Advertisers have flexibility as to how to identify native ads as ads, so long as consumers notice and process the disclosures and comprehend what they mean. Some native ads use text labels or company logos combined with other visual cues, such as background shading, outlines, or borders. Multimedia ads, such as online videos, may use graphics, video or audio disclosures, or some combination thereof. The following discussion describes additional information that advertisers should consider to make clear and prominent disclosures in native advertising on the main page of a publisher site and on the click- or tap-into page on which a complete ad appears.
A. Proximity and placement
Place disclosures on the main page of a publisher site where consumers will notice them and easily identify the content to which the disclosure applies.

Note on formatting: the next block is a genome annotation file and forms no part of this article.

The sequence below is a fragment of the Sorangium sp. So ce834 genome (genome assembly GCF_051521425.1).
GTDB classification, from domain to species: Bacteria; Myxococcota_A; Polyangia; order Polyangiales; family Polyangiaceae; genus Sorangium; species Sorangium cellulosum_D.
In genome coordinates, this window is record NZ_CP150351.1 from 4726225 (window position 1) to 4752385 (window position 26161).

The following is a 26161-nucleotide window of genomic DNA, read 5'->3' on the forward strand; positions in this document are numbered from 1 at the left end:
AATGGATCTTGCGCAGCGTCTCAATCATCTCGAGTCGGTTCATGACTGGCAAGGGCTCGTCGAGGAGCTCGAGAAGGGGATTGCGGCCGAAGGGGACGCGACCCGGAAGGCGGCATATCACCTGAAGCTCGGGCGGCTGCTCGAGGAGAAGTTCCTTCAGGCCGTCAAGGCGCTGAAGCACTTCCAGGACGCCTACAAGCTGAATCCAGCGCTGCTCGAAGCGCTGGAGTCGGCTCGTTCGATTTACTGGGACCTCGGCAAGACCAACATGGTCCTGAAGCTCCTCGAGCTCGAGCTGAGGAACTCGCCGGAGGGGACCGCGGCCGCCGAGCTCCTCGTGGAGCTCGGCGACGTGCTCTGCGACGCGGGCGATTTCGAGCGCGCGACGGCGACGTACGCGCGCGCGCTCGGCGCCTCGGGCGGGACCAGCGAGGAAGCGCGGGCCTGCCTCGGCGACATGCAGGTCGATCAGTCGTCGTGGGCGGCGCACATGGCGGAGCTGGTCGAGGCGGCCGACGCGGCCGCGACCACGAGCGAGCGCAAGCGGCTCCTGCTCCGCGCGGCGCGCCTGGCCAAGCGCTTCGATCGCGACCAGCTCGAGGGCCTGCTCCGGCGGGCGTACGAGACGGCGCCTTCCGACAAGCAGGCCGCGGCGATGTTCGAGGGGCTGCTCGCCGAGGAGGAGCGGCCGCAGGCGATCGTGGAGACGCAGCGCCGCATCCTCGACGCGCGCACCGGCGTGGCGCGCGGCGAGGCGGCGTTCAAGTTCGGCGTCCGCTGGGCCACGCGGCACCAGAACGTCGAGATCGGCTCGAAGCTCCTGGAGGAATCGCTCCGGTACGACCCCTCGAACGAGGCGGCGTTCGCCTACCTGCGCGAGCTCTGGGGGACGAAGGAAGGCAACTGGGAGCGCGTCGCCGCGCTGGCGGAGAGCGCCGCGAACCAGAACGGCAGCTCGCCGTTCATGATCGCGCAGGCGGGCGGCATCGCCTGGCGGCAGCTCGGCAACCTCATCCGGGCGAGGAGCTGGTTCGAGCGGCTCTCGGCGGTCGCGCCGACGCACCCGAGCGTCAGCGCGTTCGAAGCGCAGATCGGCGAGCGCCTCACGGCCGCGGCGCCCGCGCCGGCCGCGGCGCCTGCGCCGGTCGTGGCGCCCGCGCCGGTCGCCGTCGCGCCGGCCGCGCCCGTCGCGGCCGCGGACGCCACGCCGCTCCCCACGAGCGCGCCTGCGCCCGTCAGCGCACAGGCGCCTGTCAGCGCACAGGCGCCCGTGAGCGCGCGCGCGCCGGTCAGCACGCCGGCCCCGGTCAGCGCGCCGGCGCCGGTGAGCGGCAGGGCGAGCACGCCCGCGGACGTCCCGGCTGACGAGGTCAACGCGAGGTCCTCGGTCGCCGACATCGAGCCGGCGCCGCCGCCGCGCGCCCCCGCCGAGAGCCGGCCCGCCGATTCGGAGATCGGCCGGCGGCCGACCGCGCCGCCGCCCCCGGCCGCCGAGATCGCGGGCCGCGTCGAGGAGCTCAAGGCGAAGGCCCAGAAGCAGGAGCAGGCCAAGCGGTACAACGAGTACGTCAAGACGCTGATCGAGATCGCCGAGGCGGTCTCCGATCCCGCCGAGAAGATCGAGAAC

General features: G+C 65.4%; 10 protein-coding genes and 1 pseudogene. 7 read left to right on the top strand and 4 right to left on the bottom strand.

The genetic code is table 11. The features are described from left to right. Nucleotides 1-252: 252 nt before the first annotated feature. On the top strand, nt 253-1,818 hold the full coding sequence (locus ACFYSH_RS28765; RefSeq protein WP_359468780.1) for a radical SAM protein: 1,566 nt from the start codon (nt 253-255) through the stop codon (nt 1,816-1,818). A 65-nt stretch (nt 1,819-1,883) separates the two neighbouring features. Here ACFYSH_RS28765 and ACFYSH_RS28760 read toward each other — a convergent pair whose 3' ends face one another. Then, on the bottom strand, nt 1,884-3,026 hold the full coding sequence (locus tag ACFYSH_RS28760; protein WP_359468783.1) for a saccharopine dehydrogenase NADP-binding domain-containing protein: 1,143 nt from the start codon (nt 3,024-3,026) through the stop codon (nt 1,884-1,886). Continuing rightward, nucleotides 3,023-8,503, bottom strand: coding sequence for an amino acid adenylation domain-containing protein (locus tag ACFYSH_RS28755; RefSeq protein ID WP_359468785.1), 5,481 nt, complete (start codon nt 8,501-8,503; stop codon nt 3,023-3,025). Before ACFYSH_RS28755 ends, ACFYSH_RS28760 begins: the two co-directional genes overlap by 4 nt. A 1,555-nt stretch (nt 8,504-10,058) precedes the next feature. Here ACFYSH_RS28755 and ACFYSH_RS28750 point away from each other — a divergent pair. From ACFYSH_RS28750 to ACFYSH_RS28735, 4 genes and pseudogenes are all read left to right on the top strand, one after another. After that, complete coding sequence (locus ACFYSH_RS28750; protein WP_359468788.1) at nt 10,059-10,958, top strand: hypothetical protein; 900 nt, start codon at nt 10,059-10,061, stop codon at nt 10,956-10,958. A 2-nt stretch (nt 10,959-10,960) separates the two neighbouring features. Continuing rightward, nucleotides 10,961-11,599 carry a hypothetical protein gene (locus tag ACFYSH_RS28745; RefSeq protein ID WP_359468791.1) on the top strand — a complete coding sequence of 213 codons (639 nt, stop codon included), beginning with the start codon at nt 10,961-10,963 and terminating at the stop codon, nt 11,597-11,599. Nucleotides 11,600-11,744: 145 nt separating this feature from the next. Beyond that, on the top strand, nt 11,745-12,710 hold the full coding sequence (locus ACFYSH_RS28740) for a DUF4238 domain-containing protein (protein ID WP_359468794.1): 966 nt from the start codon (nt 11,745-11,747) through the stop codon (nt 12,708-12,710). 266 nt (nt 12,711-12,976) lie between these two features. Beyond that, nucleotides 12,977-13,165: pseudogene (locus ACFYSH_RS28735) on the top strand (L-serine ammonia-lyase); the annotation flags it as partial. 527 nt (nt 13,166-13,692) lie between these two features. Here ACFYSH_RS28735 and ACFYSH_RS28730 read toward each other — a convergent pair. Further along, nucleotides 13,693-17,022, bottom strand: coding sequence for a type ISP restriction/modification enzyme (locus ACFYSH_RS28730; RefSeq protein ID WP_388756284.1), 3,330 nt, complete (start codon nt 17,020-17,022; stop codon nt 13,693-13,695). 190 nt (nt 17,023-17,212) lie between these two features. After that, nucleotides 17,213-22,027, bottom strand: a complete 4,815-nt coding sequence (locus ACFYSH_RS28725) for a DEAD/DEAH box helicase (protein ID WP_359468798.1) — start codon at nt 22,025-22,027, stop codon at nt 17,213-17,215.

Advertisers should assume that consumers don’t look at everything on a publisher site. In deciding which content items to read or watch, consumers’ attention is likely to be drawn to certain focal points on a screen. The disclosure that an ad is commercial content should appear near the ad’s focal point. When browsing the main page of news or content aggregator sites, consumers typically look at story headlines on the site. Placing disclosures near a native ad’s headline increases the likelihood consumers will see them.
Place disclosures in front of or above the headline of the native ad.